Interestingly we needed heat more than cooling where we cruised. So I hooked up a Wave radiant heater to the propane system and that kept us nicely warm in the late evening and early morning.

The stove was propane, with the LPG tank on the fly bridge in a locker. We were usually out for two nights at a time and when we got to our anchorage, often Catalina, the engine had heated up the water just fine. And it would last for at least two nights of showers.

FWIW Mainship didn't plumb the engine into the hot water heater, but a couple of fittings and heater hose got it all hooked up fine. Mainship obviously thinks like you- a generator is essential.

No inverter and only the OEM engine alternator. Never used much DC, maybe a few LED lights, a cell phone charger and a half hour or so of TV for the nightly news is all, although sometimes we watched a movie on DVD. We did have a nice house bank with four golf cart batteries.

And yes the engine room in a 34T with the single Yanmar had lots of room.

It was a pretty minimalist setup but interestingly the purchaser who kept the boat in Newport Harbor immediately put in A/C. Don't know about a generator though.

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Old 02-13-2020, 07:51 PM   #54
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I realize that the above comments are mostly tongue in cheek.

But we lived in SoCal and used the boat from San Diego to Catalina Island. Never did we feel like we needed A/C. FWIW we lived about 1/2 mile inland from Balboa Island and turned on the air conditioner at home maybe twice each year for a few days each time. We were never on the boat during those warm Santa Ana hot winds.

Interestingly we needed heat more than cooling where we cruised. So I hooked up a Wave radiant heater to the propane system and that kept us nicely warm in the late evening and early morning.

The stove was propane, with the LPG tank on the fly bridge in a locker. We were usually out for two nights at a time and when we got to our anchorage, often Catalina, the engine had heated up the water just fine. And it would last for at least two nights of showers.

FWIW Mainship didn't plumb the engine into the hot water heater, but a couple of fittings and heater hose got it all hooked up fine. Mainship obviously thinks like you- a generator is essential.

No inverter and only the OEM engine alternator. Never used much DC, maybe a few LED lights, a cell phone charger and a half hour or so of TV for the nightly news is all, although sometimes we watched a movie on DVD. We did have a nice house bank with four golf cart batteries.

And yes the engine room in a 34T with the single Yanmar had lots of room.

It was a pretty minimalist setup but interestingly the purchaser who kept the boat in Newport Harbor immediately put in A/C. Don't know about a generator though.

David
The 4 golf cart batteries gave you how many amps??
You live in a unique environment and dont need an A/C. LOL
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Old 02-17-2020, 03:36 PM   #55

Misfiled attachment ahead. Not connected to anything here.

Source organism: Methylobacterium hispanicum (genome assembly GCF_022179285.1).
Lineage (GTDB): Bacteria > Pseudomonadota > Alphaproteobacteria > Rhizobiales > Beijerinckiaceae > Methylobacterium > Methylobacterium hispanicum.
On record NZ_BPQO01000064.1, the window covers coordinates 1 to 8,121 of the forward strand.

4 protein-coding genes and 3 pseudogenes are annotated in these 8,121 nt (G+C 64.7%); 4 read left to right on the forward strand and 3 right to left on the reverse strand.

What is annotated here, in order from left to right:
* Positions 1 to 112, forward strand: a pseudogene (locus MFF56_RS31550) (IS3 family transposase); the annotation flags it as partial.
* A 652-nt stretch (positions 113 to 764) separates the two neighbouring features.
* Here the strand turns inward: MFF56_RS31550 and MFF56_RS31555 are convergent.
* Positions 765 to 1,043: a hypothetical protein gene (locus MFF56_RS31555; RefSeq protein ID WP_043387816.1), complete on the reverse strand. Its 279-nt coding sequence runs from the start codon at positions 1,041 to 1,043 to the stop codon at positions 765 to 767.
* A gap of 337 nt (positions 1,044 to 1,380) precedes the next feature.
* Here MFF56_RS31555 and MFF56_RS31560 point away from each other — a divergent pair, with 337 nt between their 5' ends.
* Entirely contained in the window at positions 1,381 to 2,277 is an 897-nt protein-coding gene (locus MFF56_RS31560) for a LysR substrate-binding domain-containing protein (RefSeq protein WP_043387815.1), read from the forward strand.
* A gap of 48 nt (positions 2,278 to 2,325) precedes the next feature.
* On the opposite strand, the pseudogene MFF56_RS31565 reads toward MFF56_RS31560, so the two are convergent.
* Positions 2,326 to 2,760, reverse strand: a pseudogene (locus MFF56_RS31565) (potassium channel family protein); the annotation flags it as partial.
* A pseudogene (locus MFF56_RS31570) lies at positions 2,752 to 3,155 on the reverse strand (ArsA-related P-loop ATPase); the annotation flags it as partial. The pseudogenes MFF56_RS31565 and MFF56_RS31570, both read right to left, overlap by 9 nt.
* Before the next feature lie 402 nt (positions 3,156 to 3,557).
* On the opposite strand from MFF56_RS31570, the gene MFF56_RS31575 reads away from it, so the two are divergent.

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My boat is set up with 2 - 30 amp outlets as well. My panel is divided in half and clearly labeled, with the top half panel running off of 30 amp outlet #1 and the bottom half panel running off of 30 amp outlet #2. I pick what is the most important panel to run (usually just my galley, house lights and forward stateroom AC.
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Old 02-18-2020, 09:51 PM   #56
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Get another 30 amp cord and plug into another leg, I had a boat like this in the nineties and if I couldn’t do that I would run on one cord
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Old 02-19-2020, 07:42 AM   #57
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IF you are going to install a second 30a socket , with a bit of thought you can install switches that could power the socket to create a "buddy plug" to feed power to another boat in a raft up.
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Old 02-19-2020, 12:47 PM   #58
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Hello Everyone:
I've reviewed countless posts on this general subject, but have yet to find an answer to my quandary. Maybe my challenge is too simple?


My 2006 Mainship 34T features twin 30 amp power cords for a total of 60 amps with corresponding input receptacles on the transom. And when I have double 30 amp shore power outlets, I've obviously no problems. But when I'm faced with a town harbour that refuses to install another outlet, what can I do to properly power my boat?


I have a "splitter", along with a few other adapters (the purpose of which I have no knowledge), but does this not just divide the 30 amps into 2 x 15 amp circuits? And will this be sufficient to power all the heavy draw equipment aboard, including 2 C/A units, a 2-burner electric stove, water heater and assorted other pumps, chargers and inverters? Would the double 15 amp sources combine to provide the power on demand?



Are there any other solutions or ideas? Thanks.
On the Mainship AC Panel you should have a switch when you plug into Outlet one (the top one) and Then on the AC Panel AC Load group 1 The Cover should be in the down position allowing you to throw the main Breaker then on AC Group 2 Have the shield raised allowing the lower breaker to be turned on this will distribute 30 amps to both panels.